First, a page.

Goldman Sachs has “lost its Midas touch” as the world’s leading investment bank, as the competition has caught up quickly in the midst of the worldwide economic downturn during the last year, writes financial journalist Charlie Gasparino in his column on The Daily Beast.
“The PR spin out of Goldman Sachs these days—just as the firm is about to redistribute billions of taxpayer bailout money in the form of year-end bonuses—is that the firm is once again very solid,” writes Gasparino.
“The traders are making money, and Goldman’s famed ‘client’ or investment-banking business, which manages the investment needs of the world’s biggest companies, hasn’t been touched, the people at Goldman assure me. Big companies are still flocking to Goldman’s investment bankers to sell stock or for advice on mergers and acquisitions. But don’t bet on it,” adds Gasparino.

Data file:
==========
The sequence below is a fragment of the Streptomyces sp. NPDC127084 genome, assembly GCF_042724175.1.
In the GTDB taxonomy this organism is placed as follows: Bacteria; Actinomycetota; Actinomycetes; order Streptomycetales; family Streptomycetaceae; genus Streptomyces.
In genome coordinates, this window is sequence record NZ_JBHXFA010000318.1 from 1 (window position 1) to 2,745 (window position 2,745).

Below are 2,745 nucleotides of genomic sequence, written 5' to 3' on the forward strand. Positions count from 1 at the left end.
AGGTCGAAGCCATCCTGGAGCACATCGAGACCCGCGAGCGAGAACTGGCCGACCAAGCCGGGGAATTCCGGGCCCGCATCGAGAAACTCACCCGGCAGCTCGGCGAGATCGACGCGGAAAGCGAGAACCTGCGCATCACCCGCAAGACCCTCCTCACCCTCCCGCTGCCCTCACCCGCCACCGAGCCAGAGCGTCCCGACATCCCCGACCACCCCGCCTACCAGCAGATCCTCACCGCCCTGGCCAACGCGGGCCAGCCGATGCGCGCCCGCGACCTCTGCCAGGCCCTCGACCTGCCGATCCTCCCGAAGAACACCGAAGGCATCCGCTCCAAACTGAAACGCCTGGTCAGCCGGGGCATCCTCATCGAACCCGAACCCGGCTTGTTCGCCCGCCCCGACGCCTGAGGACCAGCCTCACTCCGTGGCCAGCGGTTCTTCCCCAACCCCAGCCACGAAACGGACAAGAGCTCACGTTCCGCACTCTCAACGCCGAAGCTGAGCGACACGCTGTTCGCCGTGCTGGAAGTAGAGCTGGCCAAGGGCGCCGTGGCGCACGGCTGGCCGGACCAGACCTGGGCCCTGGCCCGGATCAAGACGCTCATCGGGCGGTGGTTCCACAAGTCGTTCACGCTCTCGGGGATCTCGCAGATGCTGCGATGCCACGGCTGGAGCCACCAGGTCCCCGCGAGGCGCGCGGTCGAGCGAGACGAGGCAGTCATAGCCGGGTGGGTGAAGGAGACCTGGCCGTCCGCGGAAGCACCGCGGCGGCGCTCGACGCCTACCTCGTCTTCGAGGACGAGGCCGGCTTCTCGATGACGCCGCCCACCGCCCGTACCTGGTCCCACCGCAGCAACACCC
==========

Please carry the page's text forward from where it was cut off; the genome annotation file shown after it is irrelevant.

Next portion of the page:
Goldman faces stiffer competition from J.P. Morgan, and Morgan Stanley, which, are now rivaling Goldman in the business of underwriting stocks for major companies, according to the latest statistics from Dealogic.
“These deals are important because they represent Wall Street's real growth businesses: Banks have been issuing stock in massive numbers this year both to repair their toxic-debt-ridden balance sheets, but also to repay government bailout money,” writes Gasparino.
“J.P. Morgan CEO Jamie Dimon wisely steered his firm clear of the subprime crisis and is considered one of the most respected CEOs in corporate America, which carries its own cachet. Moreover, J.P. Morgan simply has more resources to offer clients than Goldman, such as a massive balance sheet of bank deposits.”
Gasparino writes that Goldman now symbolizes the “unholy relationship” between big government and Wall Street, which gets bailouts with taxpayer funds and then earns billions of dollars in profits.
To combat this growing perception, Bloomberg News reports, Goldman is now talking with investors about its executive pay packages.
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